Its negative effects are equal to smoking 15 cigarettes a day, being an alcoholic, or never exercising. And it is twice as bad for retirees as obesity. But almost no one talks about this silent killer in retirement. What is it?
In a word: loneliness.
Before rolling your eyes, hear me out. In 2013, Merrill Lynch and Age Wave (MLAW) conducted a study asking pre-retirees what they would "miss most about work when they retire." By an enormous margin, "a reliable income" was the most popular answer.
Then MLAW followed up by asking a group of currently retired folks what they missed the most about work. While "reliable income" was still relevant, the responses were starkly different.
If we combine "social connections," "having purpose," and "mental stimulation," these softer variables account for 65% of the most pressing losses retirees face in their post-work lives. That tells us there's a glaring contrast between what we think is important in retirement while we're still working, and what's actually important once we reach that stage.
What is the "New Social Security"?
Which sounds like more fun in retirement: going golfing everyday, or cleaning up trash on the side of the road?
According to MLAW's latest study -- Leisure in Retirement: Beyond the Bucket List -- it could surprisingly be the latter. That's because the majority of retirees say their enjoyment depends more on who they do an activity with than what they are doing. If the choice is between golfing alone or cleaning up trash with your kids and grandkids -- most retirees will gladly throw on a pair of gloves and collect the garbage.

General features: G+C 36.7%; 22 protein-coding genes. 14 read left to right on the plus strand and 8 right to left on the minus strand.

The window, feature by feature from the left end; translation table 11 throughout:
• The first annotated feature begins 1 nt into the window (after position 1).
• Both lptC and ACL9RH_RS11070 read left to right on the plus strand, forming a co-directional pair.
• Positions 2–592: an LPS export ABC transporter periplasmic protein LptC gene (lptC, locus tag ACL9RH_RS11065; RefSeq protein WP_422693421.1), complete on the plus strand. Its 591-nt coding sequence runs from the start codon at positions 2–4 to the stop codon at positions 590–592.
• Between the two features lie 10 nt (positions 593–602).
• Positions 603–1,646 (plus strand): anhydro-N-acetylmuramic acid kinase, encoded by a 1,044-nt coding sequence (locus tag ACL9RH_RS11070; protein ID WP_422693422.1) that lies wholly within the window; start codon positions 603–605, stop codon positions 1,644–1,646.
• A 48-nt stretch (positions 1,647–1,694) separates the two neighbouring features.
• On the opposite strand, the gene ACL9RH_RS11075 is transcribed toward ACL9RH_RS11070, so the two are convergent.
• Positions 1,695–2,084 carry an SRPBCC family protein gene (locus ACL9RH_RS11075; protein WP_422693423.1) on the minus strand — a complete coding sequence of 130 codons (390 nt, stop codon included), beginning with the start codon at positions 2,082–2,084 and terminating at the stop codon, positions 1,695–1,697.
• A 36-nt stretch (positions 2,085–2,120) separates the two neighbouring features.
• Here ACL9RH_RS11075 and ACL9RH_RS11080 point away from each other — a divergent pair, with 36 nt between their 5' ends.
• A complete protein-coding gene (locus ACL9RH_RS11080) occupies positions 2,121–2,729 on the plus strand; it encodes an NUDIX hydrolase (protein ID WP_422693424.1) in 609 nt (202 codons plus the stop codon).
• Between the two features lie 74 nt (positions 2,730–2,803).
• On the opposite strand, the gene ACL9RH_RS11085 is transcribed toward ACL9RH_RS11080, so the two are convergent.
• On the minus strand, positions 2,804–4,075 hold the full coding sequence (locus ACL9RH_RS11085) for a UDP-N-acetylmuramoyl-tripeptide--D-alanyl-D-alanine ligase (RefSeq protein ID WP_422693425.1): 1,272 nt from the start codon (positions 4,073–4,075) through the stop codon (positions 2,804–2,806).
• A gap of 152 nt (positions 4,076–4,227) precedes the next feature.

That's one aspect of what MLAW defines as "The New Social Security": "the value [that] social relationships [add] to mental and even physical health, [which] has been shown through numerous studies."
There were two other findings of significance for soon-to-be retirees regarding this "New Social Security" offered by one's friends and family.
First, if you are married, you're likely to get the most pleasure out of being with family -- including your kids and grandkids.
However -- and this is a key difference -- for those who were single (divorced, separated, widowed, or never married), it is time with friends and time alone that is most valued.
What does this mean for your finances?
If you take the advice of current retirees and learn from their experiences, you know that living near family and friends is vital to your physical and mental health in retirement. There are a number of steps you can take -- financially -- to help make this a reality.
- If you live far away from family, start doing your homework now to figure out what you need to do to sell your house, and buy a new one near your family. Make sure to discuss what boundaries will need to be set if this is a brand-new living situation.
- If your best friends and your family live in totally separate areas, start budgeting for travel. The same MLAW study found that 77% of retirees have done "hardly any" planning for their leisure activities over the next five years. By planning ahead, you can prioritize money spent on travel to maintain healthy social connections with those you care about.
Retirement planning is a complex process. Often, we prioritize making sure we have enough to maintain a similar lifestyle in retirement. But the fact of the matter is, our lives change markedly once we enter retirement. Understanding this can help our pre-retirement planning match what will actually matter in our golden years.
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